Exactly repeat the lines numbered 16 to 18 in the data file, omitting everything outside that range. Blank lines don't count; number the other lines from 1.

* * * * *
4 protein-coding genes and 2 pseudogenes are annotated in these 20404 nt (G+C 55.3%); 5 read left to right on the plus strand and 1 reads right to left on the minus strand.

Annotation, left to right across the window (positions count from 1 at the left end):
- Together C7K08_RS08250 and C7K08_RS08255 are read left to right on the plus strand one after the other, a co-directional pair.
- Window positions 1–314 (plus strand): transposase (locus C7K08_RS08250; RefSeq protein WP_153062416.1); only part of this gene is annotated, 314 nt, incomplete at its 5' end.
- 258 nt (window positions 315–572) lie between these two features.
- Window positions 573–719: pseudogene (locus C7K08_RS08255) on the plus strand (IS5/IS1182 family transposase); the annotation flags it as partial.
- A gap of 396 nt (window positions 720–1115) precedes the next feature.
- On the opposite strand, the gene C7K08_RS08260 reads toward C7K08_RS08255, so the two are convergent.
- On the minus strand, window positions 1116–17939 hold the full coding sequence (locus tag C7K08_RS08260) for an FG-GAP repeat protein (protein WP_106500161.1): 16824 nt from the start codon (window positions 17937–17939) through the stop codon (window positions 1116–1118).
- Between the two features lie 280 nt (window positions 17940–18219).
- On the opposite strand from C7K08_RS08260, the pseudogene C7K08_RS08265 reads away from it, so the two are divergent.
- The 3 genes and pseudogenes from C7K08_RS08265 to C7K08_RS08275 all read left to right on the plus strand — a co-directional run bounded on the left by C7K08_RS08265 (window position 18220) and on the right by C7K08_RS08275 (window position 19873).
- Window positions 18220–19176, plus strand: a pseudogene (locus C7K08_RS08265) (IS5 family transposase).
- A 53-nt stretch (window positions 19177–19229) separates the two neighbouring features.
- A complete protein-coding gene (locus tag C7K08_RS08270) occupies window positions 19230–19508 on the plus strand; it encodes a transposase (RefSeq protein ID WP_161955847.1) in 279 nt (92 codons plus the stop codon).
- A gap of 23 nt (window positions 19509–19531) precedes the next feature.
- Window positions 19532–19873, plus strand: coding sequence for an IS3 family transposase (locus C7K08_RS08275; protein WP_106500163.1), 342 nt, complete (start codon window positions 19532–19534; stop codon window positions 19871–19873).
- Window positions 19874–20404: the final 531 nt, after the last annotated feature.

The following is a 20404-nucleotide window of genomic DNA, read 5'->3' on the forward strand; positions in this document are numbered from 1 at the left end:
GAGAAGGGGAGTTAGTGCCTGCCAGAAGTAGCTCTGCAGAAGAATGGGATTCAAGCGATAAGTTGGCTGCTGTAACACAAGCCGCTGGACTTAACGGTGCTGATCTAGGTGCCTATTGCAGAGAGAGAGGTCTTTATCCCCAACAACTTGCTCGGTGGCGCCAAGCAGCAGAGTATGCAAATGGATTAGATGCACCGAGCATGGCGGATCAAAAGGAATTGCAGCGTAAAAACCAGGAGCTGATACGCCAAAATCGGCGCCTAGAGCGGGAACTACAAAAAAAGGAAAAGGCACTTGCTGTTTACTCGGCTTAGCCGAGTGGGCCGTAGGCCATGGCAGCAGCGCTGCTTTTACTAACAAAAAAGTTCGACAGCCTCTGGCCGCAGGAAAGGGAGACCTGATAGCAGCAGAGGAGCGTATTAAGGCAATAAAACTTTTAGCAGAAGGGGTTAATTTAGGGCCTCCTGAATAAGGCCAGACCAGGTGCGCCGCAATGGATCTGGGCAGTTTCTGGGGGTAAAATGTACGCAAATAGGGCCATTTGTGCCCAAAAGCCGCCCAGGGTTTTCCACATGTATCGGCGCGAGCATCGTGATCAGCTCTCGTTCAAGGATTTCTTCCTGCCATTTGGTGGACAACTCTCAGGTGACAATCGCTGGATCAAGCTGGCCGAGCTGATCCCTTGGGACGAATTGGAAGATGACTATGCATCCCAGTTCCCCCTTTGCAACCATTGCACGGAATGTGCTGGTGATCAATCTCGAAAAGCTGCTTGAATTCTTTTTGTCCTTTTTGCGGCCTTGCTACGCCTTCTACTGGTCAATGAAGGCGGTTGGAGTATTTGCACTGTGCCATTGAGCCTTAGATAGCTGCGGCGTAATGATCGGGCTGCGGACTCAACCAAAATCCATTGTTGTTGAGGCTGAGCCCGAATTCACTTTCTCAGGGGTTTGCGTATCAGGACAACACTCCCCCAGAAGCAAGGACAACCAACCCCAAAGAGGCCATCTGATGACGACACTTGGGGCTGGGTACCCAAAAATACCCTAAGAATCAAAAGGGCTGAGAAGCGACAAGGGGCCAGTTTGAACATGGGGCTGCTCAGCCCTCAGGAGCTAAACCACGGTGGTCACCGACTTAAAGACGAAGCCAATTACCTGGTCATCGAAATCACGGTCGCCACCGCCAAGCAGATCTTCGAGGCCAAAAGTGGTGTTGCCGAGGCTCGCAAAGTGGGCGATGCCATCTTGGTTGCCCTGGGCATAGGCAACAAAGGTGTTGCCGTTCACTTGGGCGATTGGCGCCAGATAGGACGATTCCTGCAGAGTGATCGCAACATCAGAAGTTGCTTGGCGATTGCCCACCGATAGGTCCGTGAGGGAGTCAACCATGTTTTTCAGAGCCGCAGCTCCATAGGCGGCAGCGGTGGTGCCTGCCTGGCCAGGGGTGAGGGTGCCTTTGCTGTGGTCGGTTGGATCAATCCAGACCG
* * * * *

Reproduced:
- A gap of 23 nt (window positions 19509–19531) precedes the next feature.
- Window positions 19532–19873, plus strand: coding sequence for an IS3 family transposase (locus C7K08_RS08275; protein WP_106500163.1), 342 nt, complete (start codon window positions 19532–19534; stop codon window positions 19871–19873).
- Window positions 19874–20404: the final 531 nt, after the last annotated feature.